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Elon Musk. Photo: Xinhua News Agency / Contributor/Getty Images

Tesla earned $105 million in net profit in the fourth quarter, ending the year on a positive note and declaring 2019 a turning point for the volatile electric car company.

Details: Record 2019 deliveries helped drive revenues up 19% over the prior quarter, but profit margins fell because Tesla sold more of the lower-priced Model 3. Shares jumped 7% in after-hours trading on Wednesday to $621.89.

Why it matters: The results reflect a string of positive news at Tesla, including the recent launch of its Chinese factory.

What to watch: Tesla said it has started to ramp production of its next vehicle, the Model Y compact SUV, this month.

Here are some highlights of a Tesla investor call with CEO Elon Musk's and CFO Zach Kirkhorn:

  • Tesla's annualized production rate at its Fremont, California, factory was just over 415,000 units in the fourth quarter, about the same as the 2006 peak under GM and Toyota ownership. And it expects to "significantly increase" production with the launch of Model Y, starting this month.
  • Demand for Tesla's Cybertruck pickup is "far more than we could reasonably make in the span of three or four years."
  • Battery cell production capacity is the biggest potential bottleneck to growth — which is why the company is not accelerating Tesla semi-truck production beyond limited numbers, for example, Musk said. Increasing that capacity is the top priority, he said.
  • Operating expenses will be higher as Tesla invests for growth, but revenue will grow faster in 2020.
  • Tesla is closely watching the potential impact of the coronavirus outbreak in China. It currently expects delayed China production of a week to one-and-a-half weeks, which could slightly impact first-quarter profit.
  • They are closely monitoring the potential for supply chain impact from the virus. "So far, there's nothing material, but it's important to note that this is an evolving story," said Kirkhorn.
  • "We're spending money as fast as we can spend it," and access to capital is not holding Tesla back, Musk said.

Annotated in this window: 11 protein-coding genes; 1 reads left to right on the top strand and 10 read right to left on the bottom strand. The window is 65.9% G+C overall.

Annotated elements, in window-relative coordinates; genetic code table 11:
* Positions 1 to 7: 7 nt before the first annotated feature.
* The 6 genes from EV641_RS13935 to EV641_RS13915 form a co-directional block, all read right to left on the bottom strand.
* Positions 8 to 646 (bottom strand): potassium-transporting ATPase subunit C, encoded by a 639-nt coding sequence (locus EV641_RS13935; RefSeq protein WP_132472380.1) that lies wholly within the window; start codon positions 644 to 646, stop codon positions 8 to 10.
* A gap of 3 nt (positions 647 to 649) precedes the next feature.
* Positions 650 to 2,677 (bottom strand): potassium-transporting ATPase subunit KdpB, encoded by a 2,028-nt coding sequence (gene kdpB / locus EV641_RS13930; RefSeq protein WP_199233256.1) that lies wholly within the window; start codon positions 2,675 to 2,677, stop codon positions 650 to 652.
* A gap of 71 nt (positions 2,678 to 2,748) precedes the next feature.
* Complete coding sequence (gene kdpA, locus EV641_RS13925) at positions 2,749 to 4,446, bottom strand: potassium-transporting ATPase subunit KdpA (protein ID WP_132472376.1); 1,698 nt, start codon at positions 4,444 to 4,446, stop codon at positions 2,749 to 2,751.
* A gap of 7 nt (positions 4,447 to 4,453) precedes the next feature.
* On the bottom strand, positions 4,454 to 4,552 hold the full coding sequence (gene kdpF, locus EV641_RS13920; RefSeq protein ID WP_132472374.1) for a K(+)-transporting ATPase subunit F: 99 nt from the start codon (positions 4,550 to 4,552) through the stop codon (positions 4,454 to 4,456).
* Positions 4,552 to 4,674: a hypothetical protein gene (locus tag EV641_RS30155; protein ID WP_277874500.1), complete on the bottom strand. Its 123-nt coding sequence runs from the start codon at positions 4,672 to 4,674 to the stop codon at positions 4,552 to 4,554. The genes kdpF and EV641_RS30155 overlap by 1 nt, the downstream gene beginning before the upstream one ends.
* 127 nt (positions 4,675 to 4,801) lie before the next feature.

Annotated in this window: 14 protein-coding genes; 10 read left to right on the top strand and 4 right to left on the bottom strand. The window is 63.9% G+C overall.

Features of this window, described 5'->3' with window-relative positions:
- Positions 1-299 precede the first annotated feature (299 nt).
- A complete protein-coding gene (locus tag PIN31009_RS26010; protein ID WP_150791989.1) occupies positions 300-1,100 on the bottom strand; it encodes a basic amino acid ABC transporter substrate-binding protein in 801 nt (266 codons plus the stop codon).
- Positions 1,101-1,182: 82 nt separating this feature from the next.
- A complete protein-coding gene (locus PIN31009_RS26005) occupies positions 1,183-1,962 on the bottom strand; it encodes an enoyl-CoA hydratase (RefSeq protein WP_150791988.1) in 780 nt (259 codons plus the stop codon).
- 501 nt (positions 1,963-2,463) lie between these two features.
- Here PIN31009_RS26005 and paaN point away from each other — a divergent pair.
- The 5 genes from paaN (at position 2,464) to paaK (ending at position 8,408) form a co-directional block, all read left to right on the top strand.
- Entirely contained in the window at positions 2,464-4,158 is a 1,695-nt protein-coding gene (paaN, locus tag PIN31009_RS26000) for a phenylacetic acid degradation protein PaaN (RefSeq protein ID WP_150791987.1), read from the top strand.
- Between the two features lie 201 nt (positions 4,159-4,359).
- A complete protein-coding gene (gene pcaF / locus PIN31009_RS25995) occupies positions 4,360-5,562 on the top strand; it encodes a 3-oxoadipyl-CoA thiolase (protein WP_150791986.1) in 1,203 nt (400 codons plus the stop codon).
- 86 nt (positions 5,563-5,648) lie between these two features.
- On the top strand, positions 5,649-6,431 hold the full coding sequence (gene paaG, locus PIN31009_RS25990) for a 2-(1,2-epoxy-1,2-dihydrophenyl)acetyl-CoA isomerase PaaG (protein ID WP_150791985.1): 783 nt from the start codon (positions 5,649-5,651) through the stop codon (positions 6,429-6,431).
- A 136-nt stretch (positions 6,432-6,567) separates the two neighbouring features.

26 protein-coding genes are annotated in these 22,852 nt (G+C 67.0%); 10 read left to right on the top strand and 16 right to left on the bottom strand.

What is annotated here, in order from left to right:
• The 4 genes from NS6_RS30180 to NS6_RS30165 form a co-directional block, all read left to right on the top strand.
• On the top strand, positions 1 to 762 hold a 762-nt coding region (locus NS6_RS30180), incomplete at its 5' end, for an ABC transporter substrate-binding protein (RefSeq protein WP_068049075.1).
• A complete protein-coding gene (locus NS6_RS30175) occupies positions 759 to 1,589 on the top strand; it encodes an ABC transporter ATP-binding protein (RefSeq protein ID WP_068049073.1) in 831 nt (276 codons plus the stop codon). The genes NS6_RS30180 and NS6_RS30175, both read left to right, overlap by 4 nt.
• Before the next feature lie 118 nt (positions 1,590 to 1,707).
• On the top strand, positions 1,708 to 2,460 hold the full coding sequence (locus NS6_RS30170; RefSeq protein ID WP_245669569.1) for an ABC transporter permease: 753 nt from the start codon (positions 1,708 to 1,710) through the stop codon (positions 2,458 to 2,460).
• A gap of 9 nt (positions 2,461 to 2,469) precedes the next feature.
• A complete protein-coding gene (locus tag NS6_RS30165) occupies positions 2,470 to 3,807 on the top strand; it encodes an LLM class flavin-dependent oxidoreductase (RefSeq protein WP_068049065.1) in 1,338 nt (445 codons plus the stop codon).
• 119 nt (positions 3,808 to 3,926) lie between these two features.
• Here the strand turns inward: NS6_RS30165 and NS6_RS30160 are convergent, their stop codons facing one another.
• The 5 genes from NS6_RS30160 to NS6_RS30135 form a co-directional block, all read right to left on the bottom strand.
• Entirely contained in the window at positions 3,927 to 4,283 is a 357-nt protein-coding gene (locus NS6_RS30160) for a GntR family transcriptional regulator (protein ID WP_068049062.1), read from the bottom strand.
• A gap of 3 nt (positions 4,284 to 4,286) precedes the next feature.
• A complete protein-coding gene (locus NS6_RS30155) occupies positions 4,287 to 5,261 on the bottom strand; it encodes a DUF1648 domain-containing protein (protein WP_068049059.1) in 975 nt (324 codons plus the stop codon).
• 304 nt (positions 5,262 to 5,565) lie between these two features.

Go deeper:

Go deeper

Prosecutors begin closing arguments in Chauvin trial

Steve Schleicher, an attorney for the prosecution in Derek Chauvin's trial, began closing arguments on Monday by describing in detail George Floyd's last moments — crying out for help and surrounded by strangers, as Chauvin pressed his knee into Floyd for nine minutes and 29 seconds.

Why it matters: The jury's verdict in Chauvin's murder trial, seen by advocates as one of the most crucial civil rights cases in decades, will reverberate across the country and have major implications in the fight for racial justice.

Kendall Baker, author of Sports
4 hours ago - Sports

European soccer is at war

Liverpool celebrating its 2019 Champions League victory. Photo: Nigel Roddis/Getty Images

Europe's biggest soccer clubs have established The Super League, a new midweek tournament that would compete with — and threaten the very existence of — the Champions League.

Why it matters: This new league, set to start in 2023, "would bring about the most significant restructuring of elite European soccer since the 1950s, and could herald the largest transfer of wealth to a small set of teams in modern sports history," writes NYT's Tariq Panja.

Dion Rabouin, author of Markets
4 hours ago - Economy & Business

2021's expected earnings blowout begins

JPMorgan CEO Jamie Dimon. Photo: Mark Kauzlarich/Bloomberg via Getty Images

First-quarter earnings so far have been very strong, outpacing even the rosy expectations from Wall Street and that's a trend that's expected to continue for all of 2021. S&P 500 companies are on pace for one of the best quarters of positive earnings surprises on record, according to FactSet.

Why it matters: The results show that not only has the earnings recession ended for U.S. companies, but firms are performing better than expected and the economy may be justifying all the hype.